Let’s create a list of some key points from the above:

1. These are Gentile converts that Paul is talking to.

2. They used to serve other gods.

3. Now they know the True God.


5. And they DESIRE AGAIN to go back into BONDAGE.

6. What they are turning back to is observing certain days, months, and years.

Perhaps that may have cleared up the confusion already, but let’s discuss it in more detail. Remember, it is all about context and using scripture to interpret scripture, not bringing our own bias into it.

The assumption, which is the root of the error often made in these verses, is that the observation of the days, months, and years are God’s Feast days, Sabbaths, etc. Therein lies the bias that is usually injected into this text. It rarely crosses anyone's mind that the Gentiles worshiped days, months, and years of their sun gods before they came to faith in the True God. If we were asked which holidays were bondage, God's holy (set apart) days or sun god worship days, what should we suppose the correct answer to be?

What does the text say?

Let's ask this: How do Greeks, who used to worship false gods (who had their own sun god holidays and observations), who now worship the True God (verse 9), somehow go back to worshiping God’s Feast days? That is a little difficult to answer, isn’t it? How can they go back to something that they never used to do? See how the paradigm that ignores context brings in false assumptions fails when tested?

Let's ask this, how do Greeks, go back, to "weak and beggarly elements," even if we are making the mistake of calling the weak and beggarly elements from God? That is also a little difficult to answer, is it not? These are Greeks. If they are going back to something, they are going back to what scripture says they came from, which is a false god worship system (verse 8). Do we not think that false god’s do not have their own holidays? They certainly do today. In fact, we retained those same pagan sun god days and cultic traditions in the form of Christmas and Easter. Again, the bias and assumptions fail.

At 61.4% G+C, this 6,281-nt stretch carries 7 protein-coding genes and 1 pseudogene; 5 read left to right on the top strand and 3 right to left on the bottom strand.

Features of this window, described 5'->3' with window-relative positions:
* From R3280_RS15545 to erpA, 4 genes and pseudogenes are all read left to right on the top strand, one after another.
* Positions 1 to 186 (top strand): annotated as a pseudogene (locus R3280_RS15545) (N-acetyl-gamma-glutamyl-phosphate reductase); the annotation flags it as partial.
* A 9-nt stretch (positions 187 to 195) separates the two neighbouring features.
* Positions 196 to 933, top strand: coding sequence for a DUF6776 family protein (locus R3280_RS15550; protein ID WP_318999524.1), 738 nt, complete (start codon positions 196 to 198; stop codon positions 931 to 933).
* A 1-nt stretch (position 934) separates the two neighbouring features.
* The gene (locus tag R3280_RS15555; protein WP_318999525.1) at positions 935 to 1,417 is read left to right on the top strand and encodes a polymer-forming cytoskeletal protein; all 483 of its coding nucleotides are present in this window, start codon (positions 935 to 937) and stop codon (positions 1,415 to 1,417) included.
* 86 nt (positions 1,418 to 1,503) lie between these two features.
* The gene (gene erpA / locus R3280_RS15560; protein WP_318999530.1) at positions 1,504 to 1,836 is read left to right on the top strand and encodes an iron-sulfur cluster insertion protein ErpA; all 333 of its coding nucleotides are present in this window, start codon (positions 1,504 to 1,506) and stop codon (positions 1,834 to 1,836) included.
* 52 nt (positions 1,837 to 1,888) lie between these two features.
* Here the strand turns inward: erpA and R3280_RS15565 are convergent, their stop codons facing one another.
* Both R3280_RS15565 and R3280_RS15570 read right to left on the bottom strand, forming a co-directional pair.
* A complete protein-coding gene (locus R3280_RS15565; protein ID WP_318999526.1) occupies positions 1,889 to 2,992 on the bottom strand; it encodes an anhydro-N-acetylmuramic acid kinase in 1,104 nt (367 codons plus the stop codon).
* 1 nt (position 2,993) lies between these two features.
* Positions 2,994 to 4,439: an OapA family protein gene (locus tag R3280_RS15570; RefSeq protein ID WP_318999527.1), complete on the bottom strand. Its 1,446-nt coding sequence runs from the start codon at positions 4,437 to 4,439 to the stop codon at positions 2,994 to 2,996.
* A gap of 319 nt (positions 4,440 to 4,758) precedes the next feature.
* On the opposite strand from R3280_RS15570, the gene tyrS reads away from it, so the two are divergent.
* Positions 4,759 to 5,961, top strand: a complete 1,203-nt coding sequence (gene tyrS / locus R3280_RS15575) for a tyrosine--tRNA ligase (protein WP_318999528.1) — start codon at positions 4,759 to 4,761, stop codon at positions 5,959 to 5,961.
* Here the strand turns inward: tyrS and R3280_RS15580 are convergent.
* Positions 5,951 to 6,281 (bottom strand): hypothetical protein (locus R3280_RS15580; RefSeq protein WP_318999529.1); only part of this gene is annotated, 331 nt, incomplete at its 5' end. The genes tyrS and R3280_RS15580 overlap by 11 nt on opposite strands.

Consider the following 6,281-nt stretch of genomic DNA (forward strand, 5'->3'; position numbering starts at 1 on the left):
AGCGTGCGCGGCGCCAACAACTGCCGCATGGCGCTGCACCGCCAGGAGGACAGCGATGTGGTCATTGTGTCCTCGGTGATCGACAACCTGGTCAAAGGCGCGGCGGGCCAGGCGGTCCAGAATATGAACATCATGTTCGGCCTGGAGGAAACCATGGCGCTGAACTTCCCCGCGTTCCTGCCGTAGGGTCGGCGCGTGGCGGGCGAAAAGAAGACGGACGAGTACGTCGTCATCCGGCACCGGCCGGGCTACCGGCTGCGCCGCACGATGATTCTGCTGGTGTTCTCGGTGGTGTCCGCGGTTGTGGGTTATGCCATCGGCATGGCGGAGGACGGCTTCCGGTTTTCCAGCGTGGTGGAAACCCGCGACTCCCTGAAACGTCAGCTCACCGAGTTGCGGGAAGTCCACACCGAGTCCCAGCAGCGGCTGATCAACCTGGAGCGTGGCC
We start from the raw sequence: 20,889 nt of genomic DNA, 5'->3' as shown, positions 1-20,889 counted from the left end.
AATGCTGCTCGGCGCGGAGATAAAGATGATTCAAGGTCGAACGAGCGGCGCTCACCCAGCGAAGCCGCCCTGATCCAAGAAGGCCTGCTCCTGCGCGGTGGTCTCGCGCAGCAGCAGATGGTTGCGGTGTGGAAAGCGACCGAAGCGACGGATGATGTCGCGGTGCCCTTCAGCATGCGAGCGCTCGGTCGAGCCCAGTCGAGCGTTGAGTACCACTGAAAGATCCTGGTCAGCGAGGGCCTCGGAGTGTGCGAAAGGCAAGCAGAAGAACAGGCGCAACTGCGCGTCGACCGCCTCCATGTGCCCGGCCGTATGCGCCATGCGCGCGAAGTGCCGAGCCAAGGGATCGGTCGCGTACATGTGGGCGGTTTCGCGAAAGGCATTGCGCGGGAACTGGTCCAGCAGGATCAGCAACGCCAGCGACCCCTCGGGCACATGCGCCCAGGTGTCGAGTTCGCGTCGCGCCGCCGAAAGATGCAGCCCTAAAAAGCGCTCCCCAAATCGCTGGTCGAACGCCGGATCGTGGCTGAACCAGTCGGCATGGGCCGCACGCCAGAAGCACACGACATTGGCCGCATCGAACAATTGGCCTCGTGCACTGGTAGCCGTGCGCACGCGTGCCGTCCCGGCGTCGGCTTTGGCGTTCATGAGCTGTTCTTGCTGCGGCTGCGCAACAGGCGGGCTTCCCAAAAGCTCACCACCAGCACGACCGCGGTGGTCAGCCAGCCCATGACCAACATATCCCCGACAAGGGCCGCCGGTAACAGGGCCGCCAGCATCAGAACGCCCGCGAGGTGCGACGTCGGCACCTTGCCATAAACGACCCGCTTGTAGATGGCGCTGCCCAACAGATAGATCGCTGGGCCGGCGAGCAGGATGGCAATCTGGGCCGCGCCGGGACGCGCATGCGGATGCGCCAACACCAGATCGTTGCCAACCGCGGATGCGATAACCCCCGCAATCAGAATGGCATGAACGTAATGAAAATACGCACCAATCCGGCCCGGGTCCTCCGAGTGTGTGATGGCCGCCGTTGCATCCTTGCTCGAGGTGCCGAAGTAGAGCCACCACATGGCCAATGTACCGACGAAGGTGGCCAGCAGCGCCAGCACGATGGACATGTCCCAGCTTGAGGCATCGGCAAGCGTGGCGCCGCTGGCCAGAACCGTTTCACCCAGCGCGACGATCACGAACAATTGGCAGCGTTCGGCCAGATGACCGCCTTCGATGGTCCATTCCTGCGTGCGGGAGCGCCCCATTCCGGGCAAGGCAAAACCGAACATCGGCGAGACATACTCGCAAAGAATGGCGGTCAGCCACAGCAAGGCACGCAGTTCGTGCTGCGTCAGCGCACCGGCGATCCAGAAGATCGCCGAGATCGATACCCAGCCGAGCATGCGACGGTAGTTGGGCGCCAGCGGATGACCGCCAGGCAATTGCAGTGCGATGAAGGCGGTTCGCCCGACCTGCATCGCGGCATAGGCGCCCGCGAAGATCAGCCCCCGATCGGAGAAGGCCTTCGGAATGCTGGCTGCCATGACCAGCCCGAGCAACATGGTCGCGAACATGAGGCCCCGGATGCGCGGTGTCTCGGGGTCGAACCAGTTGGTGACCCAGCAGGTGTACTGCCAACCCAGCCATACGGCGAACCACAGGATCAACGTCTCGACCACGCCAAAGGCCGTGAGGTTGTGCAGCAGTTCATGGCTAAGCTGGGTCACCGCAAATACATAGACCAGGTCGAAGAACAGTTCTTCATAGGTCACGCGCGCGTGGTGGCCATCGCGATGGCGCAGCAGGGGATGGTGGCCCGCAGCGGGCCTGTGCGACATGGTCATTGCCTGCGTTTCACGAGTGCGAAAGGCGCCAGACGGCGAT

The Galatians were being influenced left and right. We have the “Circumcision Party” attempting to have them follow God’s law and the oral law (Talmud) as a means to salvation, instead of simply for obedience. That is one problem. We also have the Galatians reverting back to their old holidays and traditions, likely from pressure from unconverted friends and family.

If the Galatians suddenly gave up all of their false god (sun god) holidays and traditions and focused on God's holidays, imagine how difficult must that have been. They would have left traditions and special days that they were culturally raised in, and other family members and friends likely still even practiced. The Galatians were trying to do both; God's days and sun god worship days. They were simply trying to please men at the expense of God’s Word.

Ga 1:10 For do I now persuade men, or God? or do I seek to please men? for if I yet pleased men, I should not be the servant of Christ.

This is not the first time that happened in scripture and God has never found it acceptable. Some simple encyclopedia research today will bring to light which days are the sun god worship days and the cultic traditions related to them if one is really interested.

Acts 15:20 is evidence that those in Galatia were falling back into the cultic temple worship that Gentiles were familiar with in their culture.

Ac 14:26 And thence sailed to Antioch, from whence they had been recommended to the grace of God for the work which they fulfilled. (Galatia)

Ac 15:20 But that we write unto them, that they abstain from pollutions of idols, and from fornication, and from things strangled, and from blood. (sun god cultic worship traditions)

Let's ask this, since when are God’s Feast days and Sabbaths called "weak and beggarly elements in scripture?" Where did that strange concept come from, men or Scripture? Didn’t Paul define bondage, teachings and doctrines of men, and principles of the world, as the weak and beggarly elements? Are these not the same thing Y'shua (Jesus) railed against (Mark 7; Matthew 23)? Y’shua (Jesus) spent His whole ministry teaching, rebuking, and correcting from the Law of Moses and now we are saying it is bad?

Paul kept the feast days and Sabbath according to numerous documentations in the Book of Acts. Who wants to tell Paul that his actions put him in bondage because of the weak and beggarly elements of God’s Word? Even more disturbing, who wants to tell Y'shua (Jesus) He was in bondage given the things He practiced and taught ("law of God")? Who wants to tell God that His Feast of Tabernacles (Lev. 23) is bondage when we are celebrating it and observing it in the 1000 year reign (Zech. 14)?

The bottom line is this, if we ignore the context here, and allow doctrines of men to insert the context for us that contradicts His Word, it is going to start looking ridiculous if one really gives scripture the attention and study that it deserves.

1Th 5:21 Prove all things; hold fast that which is good.

2Ti 2:15 Study to shew thyself approved unto God, a workman that needeth not to be ashamed, rightly dividing the word of truth.

Ask yourself the hard questions. Ask others. Ask the Word. Test your faith. Challenge yourself. Test everything.

Courtesy of 119 Ministries

#law #galatians4810 #beggarlyelements #sabbath #feasts